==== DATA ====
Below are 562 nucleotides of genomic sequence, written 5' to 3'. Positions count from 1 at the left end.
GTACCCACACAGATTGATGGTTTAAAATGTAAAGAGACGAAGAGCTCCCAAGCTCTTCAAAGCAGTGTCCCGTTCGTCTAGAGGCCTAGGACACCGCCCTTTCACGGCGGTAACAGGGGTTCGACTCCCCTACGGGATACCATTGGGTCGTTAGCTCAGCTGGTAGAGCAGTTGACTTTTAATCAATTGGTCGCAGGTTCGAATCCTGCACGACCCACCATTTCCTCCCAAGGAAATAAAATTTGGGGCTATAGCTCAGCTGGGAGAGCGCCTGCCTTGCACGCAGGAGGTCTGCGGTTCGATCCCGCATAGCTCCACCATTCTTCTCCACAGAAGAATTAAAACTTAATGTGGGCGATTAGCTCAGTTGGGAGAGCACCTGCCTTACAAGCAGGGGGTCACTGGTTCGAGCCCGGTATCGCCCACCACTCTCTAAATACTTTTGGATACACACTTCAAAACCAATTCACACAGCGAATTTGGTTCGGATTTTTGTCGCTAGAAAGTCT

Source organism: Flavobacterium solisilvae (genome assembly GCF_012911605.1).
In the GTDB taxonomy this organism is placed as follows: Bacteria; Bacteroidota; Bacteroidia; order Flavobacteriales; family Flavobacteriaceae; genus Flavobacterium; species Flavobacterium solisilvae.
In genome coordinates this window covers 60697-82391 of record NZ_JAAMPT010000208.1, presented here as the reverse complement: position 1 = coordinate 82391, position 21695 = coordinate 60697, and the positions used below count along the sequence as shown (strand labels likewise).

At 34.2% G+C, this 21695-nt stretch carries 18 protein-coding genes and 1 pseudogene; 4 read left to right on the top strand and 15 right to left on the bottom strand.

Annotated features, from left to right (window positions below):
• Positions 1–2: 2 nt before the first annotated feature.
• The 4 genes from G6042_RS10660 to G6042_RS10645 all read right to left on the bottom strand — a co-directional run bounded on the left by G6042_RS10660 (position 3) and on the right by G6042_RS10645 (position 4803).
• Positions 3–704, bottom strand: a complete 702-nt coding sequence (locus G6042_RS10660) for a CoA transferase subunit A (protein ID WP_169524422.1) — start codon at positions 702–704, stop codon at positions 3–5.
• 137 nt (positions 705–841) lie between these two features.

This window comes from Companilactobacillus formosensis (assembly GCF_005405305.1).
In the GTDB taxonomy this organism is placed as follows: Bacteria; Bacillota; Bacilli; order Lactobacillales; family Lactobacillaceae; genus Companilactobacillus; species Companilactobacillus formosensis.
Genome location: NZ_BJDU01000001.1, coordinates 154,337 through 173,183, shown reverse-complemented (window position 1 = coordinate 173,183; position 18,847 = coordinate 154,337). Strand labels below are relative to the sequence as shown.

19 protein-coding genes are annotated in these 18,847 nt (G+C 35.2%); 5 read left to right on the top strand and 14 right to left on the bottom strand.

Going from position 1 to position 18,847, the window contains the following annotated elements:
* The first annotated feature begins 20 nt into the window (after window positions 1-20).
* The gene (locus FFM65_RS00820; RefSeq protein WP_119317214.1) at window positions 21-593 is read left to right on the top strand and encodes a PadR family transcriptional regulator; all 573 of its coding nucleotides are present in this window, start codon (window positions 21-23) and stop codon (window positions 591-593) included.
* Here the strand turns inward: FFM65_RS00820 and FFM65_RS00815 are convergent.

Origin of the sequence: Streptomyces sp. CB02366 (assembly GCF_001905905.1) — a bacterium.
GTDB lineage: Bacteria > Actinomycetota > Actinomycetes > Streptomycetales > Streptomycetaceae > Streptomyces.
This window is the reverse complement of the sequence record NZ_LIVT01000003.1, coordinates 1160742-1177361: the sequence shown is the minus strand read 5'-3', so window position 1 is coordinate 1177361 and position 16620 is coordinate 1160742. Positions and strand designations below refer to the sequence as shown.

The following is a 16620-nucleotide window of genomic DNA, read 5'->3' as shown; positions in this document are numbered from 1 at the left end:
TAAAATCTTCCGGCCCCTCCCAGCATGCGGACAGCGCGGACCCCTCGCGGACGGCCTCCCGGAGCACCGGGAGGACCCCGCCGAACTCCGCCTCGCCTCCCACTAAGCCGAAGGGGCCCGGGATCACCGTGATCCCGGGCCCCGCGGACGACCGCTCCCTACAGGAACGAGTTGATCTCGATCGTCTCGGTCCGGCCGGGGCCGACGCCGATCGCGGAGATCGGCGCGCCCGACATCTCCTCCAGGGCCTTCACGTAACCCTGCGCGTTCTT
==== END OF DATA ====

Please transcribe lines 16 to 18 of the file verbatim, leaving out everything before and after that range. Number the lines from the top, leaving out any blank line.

Going from position 1 to position 18,847, the window contains the following annotated elements:
* The first annotated feature begins 20 nt into the window (after window positions 1-20).
* The gene (locus FFM65_RS00820; RefSeq protein WP_119317214.1) at window positions 21-593 is read left to right on the top strand and encodes a PadR family transcriptional regulator; all 573 of its coding nucleotides are present in this window, start codon (window positions 21-23) and stop codon (window positions 591-593) included.